?(weightcomponent x absorbent capacitycomponent).
Thus, the invention was sufficiently disclosed, since the theoretical capacity was a mere calculation and did not rely on any test.
The test results submitted by the opponent during opposition were not relevant since they were an empirical determination and not a theoretical determination. Even if these results were considered, insufficient information had been provided by the opponent to determine whether the tests had been performed properly.
X. The respondent's arguments may be summarised as follows:
If the terminology "theoretical absorbent capacity" should be considered in the manner argued by the appellant, this would mean that it would be a value independent of the interaction of the various components. Such was not disclosed. The patent also contained no indication as to how the specific absorbent capacity of the various components was to be determined, even if this were to be considered the correct approach. Nothing argued by the appellant overcame the conclusions reached by the opposition division.
Reasons for the Decision
Article 100(b) EPC
The value "less than 120 milligrams" in claim 1 relates to the parameter of topsheet wetness that is determined according to the Topsheet-Finished-Product-Wetness test method described in paragraph  of the patent. This test in turn relies on applying the Finished-Product-Acquisition test described in paragraphs  to , whereby however only two gushes of synthetic urine are to be used. Paragraph  states that the described test is for the evaluation of products having an absorbent capacity of about 300 ml to 400 ml and that with products having significantly different capacities, the "fluid volume per gush should be adjusted appropriately to about 20% of the theoretical capacity".
Claim 1 puts no limitation on the size of the absorbent articles, whereby absorbent articles having absorbent capacities significantly different to 300 ml to 400 ml are included within its scope.
In accordance with the decision under appeal, the test results supplied by the respondent showed that different test methods produced different results for the absorbent capacity of the same article. Due to the differing values of absorbent capacity from the respective tests, significantly different gush volumes to be used in the tests were obtained. These different gush volumes resulted likewise in significantly different values for the topsheet wetness parameter when tested according to paragraph  of the patent. Values of 1.102 g and 0.447 g topsheet wetness resulted from the respective tests performed by the respondent.
In its communication subsequent to summoning the parties to oral proceedings, the Board had already stated that the tests used by the respondent appeared to be standard tests and that this was a matter which was apparently not disputed by the appellant. Further, the Board had pointed out that the appellant had supplied no evidence which might cast doubt upon the validity of the tests or the results obtained. Since the appellant supplied no response to that communication, the Board has no reason to doubt either the validity of the test methods or the results.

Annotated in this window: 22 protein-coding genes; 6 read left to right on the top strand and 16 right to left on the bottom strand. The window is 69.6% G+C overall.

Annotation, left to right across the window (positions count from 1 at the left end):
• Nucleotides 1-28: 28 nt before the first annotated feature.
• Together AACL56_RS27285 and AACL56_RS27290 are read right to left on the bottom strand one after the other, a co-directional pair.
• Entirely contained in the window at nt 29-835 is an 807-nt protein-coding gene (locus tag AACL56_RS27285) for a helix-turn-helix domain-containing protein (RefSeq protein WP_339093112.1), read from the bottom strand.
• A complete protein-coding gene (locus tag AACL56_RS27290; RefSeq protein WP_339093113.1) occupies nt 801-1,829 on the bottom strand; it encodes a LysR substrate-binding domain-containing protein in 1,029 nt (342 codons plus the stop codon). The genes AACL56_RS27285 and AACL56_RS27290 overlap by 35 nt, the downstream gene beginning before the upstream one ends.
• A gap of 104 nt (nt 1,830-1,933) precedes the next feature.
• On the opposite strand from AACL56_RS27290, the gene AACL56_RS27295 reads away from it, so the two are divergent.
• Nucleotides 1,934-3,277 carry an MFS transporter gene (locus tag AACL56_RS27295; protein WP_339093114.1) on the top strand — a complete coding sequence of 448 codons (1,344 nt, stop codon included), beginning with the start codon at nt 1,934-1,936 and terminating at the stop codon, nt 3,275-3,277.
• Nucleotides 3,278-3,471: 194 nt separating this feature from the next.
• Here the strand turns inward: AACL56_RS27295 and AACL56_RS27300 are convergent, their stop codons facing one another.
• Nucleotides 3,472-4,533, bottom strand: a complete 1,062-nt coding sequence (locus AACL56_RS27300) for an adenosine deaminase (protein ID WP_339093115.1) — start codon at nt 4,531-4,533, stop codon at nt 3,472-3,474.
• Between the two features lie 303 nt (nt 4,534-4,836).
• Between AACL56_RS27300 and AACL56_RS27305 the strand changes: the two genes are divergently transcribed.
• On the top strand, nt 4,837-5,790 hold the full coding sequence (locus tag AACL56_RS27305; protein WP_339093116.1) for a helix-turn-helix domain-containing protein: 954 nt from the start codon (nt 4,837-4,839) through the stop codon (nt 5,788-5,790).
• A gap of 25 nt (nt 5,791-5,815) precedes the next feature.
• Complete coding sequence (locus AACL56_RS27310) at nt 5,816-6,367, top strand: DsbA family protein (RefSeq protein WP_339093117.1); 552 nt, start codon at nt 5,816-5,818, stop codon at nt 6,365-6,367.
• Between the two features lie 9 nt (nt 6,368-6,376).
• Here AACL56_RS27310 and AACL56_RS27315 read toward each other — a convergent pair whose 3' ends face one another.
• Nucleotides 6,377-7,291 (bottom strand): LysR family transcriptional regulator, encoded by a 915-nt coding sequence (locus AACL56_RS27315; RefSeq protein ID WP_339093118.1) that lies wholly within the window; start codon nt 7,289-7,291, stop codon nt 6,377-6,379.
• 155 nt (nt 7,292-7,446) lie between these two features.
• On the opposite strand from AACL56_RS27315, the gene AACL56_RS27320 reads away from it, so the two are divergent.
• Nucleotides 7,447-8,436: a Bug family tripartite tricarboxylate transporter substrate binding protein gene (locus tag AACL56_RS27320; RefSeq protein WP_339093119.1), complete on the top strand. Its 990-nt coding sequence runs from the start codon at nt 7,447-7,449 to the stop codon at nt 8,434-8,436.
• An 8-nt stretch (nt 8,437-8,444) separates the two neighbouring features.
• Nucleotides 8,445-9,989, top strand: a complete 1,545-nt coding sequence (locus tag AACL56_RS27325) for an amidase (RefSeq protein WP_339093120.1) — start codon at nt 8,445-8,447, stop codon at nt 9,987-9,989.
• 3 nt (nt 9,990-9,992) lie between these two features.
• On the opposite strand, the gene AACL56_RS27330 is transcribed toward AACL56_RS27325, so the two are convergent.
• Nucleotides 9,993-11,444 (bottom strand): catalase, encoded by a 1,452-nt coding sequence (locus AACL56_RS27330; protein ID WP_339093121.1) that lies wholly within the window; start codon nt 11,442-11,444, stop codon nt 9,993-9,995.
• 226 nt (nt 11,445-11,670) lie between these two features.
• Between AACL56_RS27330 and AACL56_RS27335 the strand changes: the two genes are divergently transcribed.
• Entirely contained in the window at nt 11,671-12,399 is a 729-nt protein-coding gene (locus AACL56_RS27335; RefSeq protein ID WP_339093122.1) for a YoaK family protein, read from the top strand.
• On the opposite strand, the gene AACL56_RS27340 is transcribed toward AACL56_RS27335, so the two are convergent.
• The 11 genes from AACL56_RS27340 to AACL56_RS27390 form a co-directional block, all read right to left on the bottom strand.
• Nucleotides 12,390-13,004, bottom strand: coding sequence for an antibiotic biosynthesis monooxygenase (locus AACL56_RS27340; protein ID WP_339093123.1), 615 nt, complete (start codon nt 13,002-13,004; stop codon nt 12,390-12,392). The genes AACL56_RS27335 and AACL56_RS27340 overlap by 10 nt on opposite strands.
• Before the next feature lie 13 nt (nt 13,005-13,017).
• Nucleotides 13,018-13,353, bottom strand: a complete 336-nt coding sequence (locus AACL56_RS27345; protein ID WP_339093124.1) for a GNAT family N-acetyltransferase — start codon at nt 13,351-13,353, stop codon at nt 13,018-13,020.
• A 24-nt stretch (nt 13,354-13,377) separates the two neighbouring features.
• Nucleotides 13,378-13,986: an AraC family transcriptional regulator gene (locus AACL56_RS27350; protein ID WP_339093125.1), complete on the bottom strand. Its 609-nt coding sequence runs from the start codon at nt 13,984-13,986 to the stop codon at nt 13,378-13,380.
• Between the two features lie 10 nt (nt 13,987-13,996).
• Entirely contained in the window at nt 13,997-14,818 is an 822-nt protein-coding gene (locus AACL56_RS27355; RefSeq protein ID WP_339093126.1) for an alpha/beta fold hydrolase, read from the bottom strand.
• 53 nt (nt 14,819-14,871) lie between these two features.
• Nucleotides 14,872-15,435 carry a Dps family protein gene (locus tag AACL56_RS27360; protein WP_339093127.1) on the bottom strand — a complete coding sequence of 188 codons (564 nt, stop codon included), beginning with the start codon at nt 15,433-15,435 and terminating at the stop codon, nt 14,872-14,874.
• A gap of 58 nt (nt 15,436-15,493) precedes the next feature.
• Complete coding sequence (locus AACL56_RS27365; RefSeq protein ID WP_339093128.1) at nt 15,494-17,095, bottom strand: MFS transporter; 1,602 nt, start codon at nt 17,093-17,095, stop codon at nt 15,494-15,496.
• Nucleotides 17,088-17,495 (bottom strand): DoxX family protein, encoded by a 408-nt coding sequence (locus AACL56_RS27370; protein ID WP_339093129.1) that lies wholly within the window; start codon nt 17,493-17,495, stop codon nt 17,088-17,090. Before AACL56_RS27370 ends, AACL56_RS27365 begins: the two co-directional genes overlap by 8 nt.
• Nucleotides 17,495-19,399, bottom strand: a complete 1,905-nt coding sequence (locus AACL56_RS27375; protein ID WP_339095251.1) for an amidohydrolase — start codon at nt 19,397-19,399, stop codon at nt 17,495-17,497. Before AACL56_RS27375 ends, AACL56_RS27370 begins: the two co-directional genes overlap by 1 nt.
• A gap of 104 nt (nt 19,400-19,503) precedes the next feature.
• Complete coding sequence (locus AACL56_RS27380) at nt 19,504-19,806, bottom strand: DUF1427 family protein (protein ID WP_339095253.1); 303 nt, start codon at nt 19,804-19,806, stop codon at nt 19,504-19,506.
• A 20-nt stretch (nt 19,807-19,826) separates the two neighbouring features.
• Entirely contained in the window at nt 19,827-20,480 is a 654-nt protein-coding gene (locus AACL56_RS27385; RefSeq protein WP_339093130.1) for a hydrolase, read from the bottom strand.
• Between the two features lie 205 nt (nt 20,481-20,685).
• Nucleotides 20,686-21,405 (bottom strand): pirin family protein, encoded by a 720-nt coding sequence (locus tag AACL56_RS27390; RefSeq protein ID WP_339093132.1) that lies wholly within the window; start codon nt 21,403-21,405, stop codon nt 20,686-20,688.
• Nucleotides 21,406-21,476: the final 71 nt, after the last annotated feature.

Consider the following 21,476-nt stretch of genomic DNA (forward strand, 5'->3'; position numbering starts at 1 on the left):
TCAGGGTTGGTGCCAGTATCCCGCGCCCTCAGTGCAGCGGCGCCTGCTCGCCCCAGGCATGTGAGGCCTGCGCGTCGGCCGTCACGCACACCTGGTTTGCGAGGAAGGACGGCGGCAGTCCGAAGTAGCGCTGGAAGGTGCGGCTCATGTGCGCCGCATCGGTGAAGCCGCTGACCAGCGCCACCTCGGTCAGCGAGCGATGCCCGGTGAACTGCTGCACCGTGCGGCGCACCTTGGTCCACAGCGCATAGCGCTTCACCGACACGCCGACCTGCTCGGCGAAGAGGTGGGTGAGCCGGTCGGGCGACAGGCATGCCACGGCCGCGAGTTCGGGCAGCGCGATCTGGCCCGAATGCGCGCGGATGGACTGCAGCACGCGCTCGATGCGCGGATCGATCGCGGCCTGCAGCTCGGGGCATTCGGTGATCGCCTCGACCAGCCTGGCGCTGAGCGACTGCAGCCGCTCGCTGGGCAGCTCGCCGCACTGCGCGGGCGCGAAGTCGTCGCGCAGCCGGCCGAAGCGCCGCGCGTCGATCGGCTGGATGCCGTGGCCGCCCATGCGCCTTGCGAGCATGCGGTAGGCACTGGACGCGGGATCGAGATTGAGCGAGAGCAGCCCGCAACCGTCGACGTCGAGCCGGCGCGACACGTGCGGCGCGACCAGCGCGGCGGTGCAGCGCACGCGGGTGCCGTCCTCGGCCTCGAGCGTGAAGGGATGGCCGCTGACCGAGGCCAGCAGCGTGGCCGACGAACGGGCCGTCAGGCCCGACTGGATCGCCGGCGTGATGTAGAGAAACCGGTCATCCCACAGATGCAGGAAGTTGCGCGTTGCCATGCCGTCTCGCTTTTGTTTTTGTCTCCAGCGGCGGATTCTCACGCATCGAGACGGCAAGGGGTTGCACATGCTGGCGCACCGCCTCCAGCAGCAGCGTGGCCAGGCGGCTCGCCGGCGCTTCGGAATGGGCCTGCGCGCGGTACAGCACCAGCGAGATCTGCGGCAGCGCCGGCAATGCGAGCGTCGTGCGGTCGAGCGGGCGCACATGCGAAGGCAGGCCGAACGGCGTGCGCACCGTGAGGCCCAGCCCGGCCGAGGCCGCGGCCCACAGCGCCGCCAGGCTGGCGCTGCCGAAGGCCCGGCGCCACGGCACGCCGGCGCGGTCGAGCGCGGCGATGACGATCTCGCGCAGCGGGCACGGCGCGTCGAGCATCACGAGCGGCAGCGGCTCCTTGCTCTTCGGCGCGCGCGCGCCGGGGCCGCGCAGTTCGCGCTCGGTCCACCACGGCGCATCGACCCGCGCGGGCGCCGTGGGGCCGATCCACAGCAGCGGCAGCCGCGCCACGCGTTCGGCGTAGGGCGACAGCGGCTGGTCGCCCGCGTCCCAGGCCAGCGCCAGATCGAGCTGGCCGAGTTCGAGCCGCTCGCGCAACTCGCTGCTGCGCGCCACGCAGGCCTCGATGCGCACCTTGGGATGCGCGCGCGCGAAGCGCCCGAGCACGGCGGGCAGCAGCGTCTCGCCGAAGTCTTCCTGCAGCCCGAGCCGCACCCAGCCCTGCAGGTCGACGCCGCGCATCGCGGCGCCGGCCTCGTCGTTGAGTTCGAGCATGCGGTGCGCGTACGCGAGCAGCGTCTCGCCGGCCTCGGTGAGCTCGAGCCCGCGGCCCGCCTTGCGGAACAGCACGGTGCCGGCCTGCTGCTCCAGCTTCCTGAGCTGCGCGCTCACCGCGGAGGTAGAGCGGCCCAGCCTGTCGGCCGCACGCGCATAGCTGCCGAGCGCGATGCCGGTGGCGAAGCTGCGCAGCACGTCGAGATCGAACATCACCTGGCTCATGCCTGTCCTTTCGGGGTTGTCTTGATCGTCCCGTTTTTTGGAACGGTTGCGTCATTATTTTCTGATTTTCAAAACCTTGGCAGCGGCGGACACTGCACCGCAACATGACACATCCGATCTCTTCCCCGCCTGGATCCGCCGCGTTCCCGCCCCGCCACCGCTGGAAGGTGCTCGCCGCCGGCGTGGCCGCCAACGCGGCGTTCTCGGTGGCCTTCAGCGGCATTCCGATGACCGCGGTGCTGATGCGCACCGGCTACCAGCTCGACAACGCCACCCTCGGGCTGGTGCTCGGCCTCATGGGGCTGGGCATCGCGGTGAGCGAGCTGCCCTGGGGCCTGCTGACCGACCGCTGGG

Indeed, the appellant has not specifically contested the findings of the opposition division based on the tests performed by the respondent, but instead has argued that the empirical values from those tests are not relevant because the "theoretical capacity" of the absorbent article should be used for determining the gush volume, in accordance with paragraph . In its communication subsequent to summoning the parties to oral proceedings, the Board had however informed the appellant that the patent contained no disclosure of a method by which a theoretical capacity was to be calculated and that no evidence had been provided that a skilled person would understand the terminology "theoretical capacity" in the manner stated by the appellant, i.e. that the theoretical capacity was simply the sum, for all components, of the weight of a component multiplied by its absorbent capacity. Since the appellant supplied no response to the Board's communication, the Board can only conclude that the disclosure in the patent is indeed insufficiently clear and complete for a skilled person to be able to determine a theoretical capacity as stated in paragraph  when attempting to carry out the invention in claim 1.
The Board therefore finds no reason for setting aside the decision of the opposition division, and that the ground of opposition under Article 100(b) EPC 1973 is prejudicial to maintenance of the patent.
For these reasons it is decided that:
The appeal is dismissed.